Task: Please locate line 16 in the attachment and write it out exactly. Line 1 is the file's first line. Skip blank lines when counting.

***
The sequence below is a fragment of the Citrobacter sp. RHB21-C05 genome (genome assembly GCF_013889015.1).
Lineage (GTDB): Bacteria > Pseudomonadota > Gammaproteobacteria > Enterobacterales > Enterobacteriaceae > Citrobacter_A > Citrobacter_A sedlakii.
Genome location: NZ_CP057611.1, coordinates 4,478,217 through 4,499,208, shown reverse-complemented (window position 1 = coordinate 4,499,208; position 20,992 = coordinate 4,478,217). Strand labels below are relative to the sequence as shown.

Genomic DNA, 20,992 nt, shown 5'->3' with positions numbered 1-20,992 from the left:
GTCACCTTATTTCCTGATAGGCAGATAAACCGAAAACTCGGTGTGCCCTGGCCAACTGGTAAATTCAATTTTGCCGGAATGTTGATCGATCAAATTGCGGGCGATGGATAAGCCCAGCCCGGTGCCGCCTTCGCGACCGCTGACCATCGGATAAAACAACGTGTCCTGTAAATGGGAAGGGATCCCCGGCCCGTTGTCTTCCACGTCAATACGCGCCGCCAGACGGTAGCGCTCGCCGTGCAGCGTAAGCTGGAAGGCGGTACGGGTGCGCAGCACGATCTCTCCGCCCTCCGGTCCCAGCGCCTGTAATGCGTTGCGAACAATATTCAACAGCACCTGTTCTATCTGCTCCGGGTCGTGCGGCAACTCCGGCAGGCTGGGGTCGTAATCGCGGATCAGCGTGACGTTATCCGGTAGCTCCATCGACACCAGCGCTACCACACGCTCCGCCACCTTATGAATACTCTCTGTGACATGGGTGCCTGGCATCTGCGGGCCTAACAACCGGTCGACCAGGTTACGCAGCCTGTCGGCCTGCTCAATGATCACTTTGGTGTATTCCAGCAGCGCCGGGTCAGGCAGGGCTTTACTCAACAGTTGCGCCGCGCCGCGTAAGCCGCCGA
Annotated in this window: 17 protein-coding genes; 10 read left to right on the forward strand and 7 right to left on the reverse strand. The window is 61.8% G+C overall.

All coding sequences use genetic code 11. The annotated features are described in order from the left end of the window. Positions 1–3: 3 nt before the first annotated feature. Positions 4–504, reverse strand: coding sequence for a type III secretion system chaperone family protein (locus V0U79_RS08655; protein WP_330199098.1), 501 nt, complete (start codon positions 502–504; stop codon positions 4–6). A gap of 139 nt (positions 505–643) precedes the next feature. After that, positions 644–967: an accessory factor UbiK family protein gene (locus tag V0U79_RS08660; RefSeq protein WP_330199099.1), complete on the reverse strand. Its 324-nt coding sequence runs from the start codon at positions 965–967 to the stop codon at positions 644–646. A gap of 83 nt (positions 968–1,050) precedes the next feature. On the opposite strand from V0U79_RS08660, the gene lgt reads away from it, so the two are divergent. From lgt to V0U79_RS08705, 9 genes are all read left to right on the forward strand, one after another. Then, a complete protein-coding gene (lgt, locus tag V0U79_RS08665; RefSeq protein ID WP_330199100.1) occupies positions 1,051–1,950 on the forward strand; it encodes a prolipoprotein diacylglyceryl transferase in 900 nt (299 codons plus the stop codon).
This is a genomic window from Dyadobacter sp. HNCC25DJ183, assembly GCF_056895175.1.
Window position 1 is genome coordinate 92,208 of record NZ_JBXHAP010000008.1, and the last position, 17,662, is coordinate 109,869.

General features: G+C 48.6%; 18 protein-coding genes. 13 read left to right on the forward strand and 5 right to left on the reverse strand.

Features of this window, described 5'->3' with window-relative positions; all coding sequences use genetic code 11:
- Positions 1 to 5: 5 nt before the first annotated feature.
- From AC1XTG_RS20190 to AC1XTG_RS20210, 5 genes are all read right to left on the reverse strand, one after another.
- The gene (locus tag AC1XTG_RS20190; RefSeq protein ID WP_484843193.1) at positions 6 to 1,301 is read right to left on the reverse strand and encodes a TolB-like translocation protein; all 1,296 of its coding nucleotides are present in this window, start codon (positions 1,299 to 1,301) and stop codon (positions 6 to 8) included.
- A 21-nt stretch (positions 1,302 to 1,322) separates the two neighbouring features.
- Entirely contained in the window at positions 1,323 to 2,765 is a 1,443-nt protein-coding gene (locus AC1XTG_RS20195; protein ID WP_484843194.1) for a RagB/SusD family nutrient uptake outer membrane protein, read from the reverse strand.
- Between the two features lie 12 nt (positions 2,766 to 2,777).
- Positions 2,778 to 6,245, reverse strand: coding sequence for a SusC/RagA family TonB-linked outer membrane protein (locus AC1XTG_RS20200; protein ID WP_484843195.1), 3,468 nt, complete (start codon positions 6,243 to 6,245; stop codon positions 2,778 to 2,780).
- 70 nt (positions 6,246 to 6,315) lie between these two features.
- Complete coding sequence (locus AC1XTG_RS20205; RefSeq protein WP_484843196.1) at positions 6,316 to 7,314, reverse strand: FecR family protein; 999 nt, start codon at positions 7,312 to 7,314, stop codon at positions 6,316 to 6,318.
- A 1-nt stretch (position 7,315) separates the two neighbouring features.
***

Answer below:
- Entirely contained in the window at positions 1,323 to 2,765 is a 1,443-nt protein-coding gene (locus AC1XTG_RS20195; protein ID WP_484843194.1) for a RagB/SusD family nutrient uptake outer membrane protein, read from the reverse strand.